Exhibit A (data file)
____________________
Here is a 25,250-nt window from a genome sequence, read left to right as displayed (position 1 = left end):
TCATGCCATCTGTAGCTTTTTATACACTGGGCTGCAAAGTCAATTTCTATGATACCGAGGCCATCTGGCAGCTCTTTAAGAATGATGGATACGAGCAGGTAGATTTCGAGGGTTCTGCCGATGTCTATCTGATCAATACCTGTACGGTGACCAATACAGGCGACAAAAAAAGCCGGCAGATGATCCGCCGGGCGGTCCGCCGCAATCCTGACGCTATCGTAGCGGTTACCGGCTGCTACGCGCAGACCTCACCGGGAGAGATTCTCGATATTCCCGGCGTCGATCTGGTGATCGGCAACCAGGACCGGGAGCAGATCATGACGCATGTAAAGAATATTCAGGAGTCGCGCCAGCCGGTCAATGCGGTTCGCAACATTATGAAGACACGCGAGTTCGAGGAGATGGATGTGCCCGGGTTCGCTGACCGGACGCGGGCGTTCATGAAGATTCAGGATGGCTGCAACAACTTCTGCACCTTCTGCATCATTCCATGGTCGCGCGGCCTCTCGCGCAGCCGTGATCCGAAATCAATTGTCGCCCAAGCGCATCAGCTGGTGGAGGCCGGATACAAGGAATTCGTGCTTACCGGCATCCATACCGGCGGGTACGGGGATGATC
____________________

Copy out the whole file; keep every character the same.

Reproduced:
Here is a 25,250-nt window from a genome sequence, read left to right as displayed (position 1 = left end):
TCATGCCATCTGTAGCTTTTTATACACTGGGCTGCAAAGTCAATTTCTATGATACCGAGGCCATCTGGCAGCTCTTTAAGAATGATGGATACGAGCAGGTAGATTTCGAGGGTTCTGCCGATGTCTATCTGATCAATACCTGTACGGTGACCAATACAGGCGACAAAAAAAGCCGGCAGATGATCCGCCGGGCGGTCCGCCGCAATCCTGACGCTATCGTAGCGGTTACCGGCTGCTACGCGCAGACCTCACCGGGAGAGATTCTCGATATTCCCGGCGTCGATCTGGTGATCGGCAACCAGGACCGGGAGCAGATCATGACGCATGTAAAGAATATTCAGGAGTCGCGCCAGCCGGTCAATGCGGTTCGCAACATTATGAAGACACGCGAGTTCGAGGAGATGGATGTGCCCGGGTTCGCTGACCGGACGCGGGCGTTCATGAAGATTCAGGATGGCTGCAACAACTTCTGCACCTTCTGCATCATTCCATGGTCGCGCGGCCTCTCGCGCAGCCGTGATCCGAAATCAATTGTCGCCCAAGCGCATCAGCTGGTGGAGGCCGGATACAAGGAATTCGTGCTTACCGGCATCCATACCGGCGGGTACGGGGATGATC